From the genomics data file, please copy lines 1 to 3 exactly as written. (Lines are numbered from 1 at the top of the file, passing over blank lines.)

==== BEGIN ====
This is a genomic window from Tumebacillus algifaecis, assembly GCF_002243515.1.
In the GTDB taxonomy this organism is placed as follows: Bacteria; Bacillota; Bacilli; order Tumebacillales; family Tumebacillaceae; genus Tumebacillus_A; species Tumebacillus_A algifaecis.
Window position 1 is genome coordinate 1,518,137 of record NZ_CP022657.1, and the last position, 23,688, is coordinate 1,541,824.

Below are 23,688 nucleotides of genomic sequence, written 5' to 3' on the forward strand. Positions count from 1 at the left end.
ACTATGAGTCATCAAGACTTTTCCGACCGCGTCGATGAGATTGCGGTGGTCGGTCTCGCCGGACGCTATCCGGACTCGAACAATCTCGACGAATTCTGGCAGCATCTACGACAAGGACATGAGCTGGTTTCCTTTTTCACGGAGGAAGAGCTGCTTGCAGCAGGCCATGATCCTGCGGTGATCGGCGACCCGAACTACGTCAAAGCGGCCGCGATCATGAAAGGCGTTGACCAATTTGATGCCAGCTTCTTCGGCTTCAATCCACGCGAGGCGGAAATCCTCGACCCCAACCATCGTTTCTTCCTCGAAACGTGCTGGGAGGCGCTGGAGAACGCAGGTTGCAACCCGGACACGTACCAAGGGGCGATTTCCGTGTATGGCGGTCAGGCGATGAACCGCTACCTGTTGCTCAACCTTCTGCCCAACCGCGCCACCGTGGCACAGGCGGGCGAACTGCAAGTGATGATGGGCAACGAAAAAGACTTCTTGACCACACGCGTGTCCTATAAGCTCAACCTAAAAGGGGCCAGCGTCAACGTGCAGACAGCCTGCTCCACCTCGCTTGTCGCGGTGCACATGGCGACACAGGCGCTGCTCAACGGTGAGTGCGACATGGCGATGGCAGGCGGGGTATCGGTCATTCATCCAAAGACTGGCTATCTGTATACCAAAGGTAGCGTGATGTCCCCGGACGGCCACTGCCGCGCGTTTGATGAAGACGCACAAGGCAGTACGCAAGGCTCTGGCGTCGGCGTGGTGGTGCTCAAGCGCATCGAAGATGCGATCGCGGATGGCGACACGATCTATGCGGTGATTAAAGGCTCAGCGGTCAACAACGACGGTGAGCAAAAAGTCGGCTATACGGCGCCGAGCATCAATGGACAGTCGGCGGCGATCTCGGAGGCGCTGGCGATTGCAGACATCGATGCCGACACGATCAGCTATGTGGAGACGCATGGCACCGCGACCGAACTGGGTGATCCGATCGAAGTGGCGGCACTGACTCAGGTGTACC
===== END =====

This is a genomic window from Tumebacillus algifaecis, assembly GCF_002243515.1.
In the GTDB taxonomy this organism is placed as follows: Bacteria; Bacillota; Bacilli; order Tumebacillales; family Tumebacillaceae; genus Tumebacillus_A; species Tumebacillus_A algifaecis.
Window position 1 is genome coordinate 1,518,137 of record NZ_CP022657.1, and the last position, 23,688, is coordinate 1,541,824.